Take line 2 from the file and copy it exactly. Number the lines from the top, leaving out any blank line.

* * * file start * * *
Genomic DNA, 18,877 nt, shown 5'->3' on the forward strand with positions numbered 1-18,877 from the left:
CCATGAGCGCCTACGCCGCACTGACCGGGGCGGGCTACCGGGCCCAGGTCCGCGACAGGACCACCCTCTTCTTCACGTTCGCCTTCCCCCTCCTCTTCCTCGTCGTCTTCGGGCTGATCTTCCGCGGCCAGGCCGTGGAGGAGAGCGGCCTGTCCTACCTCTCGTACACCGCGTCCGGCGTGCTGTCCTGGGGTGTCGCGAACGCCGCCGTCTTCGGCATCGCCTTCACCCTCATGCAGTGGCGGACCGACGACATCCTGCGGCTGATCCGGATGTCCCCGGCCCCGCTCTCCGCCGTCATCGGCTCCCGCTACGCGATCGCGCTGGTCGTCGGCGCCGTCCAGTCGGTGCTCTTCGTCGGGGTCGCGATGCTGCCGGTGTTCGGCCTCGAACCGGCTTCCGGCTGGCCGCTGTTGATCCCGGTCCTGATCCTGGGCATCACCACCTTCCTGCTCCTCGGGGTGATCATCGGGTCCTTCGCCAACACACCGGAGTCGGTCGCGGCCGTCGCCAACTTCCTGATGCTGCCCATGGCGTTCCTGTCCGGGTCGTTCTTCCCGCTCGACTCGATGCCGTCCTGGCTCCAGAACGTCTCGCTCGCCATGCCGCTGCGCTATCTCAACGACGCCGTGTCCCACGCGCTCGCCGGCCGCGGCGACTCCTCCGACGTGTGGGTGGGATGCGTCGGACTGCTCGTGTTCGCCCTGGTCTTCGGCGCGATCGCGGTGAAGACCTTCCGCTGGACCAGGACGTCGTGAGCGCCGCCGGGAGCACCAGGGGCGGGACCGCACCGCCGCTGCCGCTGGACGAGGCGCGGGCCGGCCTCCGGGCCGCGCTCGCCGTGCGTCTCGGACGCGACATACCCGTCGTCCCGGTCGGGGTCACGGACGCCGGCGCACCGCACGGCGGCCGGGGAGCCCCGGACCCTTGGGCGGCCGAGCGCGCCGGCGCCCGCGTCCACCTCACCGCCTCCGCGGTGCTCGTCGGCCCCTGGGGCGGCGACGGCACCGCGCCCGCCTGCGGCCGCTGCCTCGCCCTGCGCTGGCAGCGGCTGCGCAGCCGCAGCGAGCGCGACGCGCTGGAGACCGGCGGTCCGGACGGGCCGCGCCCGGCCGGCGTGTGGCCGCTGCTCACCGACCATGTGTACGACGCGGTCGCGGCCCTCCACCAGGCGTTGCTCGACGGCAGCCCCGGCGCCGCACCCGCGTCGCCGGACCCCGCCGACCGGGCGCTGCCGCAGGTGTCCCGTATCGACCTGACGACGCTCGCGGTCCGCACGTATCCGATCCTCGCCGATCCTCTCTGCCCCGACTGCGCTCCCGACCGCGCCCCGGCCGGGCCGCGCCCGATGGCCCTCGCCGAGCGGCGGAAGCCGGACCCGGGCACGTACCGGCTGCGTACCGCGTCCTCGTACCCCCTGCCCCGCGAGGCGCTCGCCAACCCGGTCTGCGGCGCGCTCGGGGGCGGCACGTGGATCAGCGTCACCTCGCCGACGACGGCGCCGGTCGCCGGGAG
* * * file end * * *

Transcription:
CCATGAGCGCCTACGCCGCACTGACCGGGGCGGGCTACCGGGCCCAGGTCCGCGACAGGACCACCCTCTTCTTCACGTTCGCCTTCCCCCTCCTCTTCCTCGTCGTCTTCGGGCTGATCTTCCGCGGCCAGGCCGTGGAGGAGAGCGGCCTGTCCTACCTCTCGTACACCGCGTCCGGCGTGCTGTCCTGGGGTGTCGCGAACGCCGCCGTCTTCGGCATCGCCTTCACCCTCATGCAGTGGCGGACCGACGACATCCTGCGGCTGATCCGGATGTCCCCGGCCCCGCTCTCCGCCGTCATCGGCTCCCGCTACGCGATCGCGCTGGTCGTCGGCGCCGTCCAGTCGGTGCTCTTCGTCGGGGTCGCGATGCTGCCGGTGTTCGGCCTCGAACCGGCTTCCGGCTGGCCGCTGTTGATCCCGGTCCTGATCCTGGGCATCACCACCTTCCTGCTCCTCGGGGTGATCATCGGGTCCTTCGCCAACACACCGGAGTCGGTCGCGGCCGTCGCCAACTTCCTGATGCTGCCCATGGCGTTCCTGTCCGGGTCGTTCTTCCCGCTCGACTCGATGCCGTCCTGGCTCCAGAACGTCTCGCTCGCCATGCCGCTGCGCTATCTCAACGACGCCGTGTCCCACGCGCTCGCCGGCCGCGGCGACTCCTCCGACGTGTGGGTGGGATGCGTCGGACTGCTCGTGTTCGCCCTGGTCTTCGGCGCGATCGCGGTGAAGACCTTCCGCTGGACCAGGACGTCGTGAGCGCCGCCGGGAGCACCAGGGGCGGGACCGCACCGCCGCTGCCGCTGGACGAGGCGCGGGCCGGCCTCCGGGCCGCGCTCGCCGTGCGTCTCGGACGCGACATACCCGTCGTCCCGGTCGGGGTCACGGACGCCGGCGCACCGCACGGCGGCCGGGGAGCCCCGGACCCTTGGGCGGCCGAGCGCGCCGGCGCCCGCGTCCACCTCACCGCCTCCGCGGTGCTCGTCGGCCCCTGGGGCGGCGACGGCACCGCGCCCGCCTGCGGCCGCTGCCTCGCCCTGCGCTGGCAGCGGCTGCGCAGCCGCAGCGAGCGCGACGCGCTGGAGACCGGCGGTCCGGACGGGCCGCGCCCGGCCGGCGTGTGGCCGCTGCTCACCGACCATGTGTACGACGCGGTCGCGGCCCTCCACCAGGCGTTGCTCGACGGCAGCCCCGGCGCCGCACCCGCGTCGCCGGACCCCGCCGACCGGGCGCTGCCGCAGGTGTCCCGTATCGACCTGACGACGCTCGCGGTCCGCACGTATCCGATCCTCGCCGATCCTCTCTGCCCCGACTGCGCTCCCGACCGCGCCCCGGCCGGGCCGCGCCCGATGGCCCTCGCCGAGCGGCGGAAGCCGGACCCGGGCACGTACCGGCTGCGTACCGCGTCCTCGTACCCCCTGCCCCGCGAGGCGCTCGCCAACCCGGTCTGCGGCGCGCTCGGGGGCGGCACGTGGATCAGCGTCACCTCGCCGACGACGGCGCCGGTCGCCGGGAG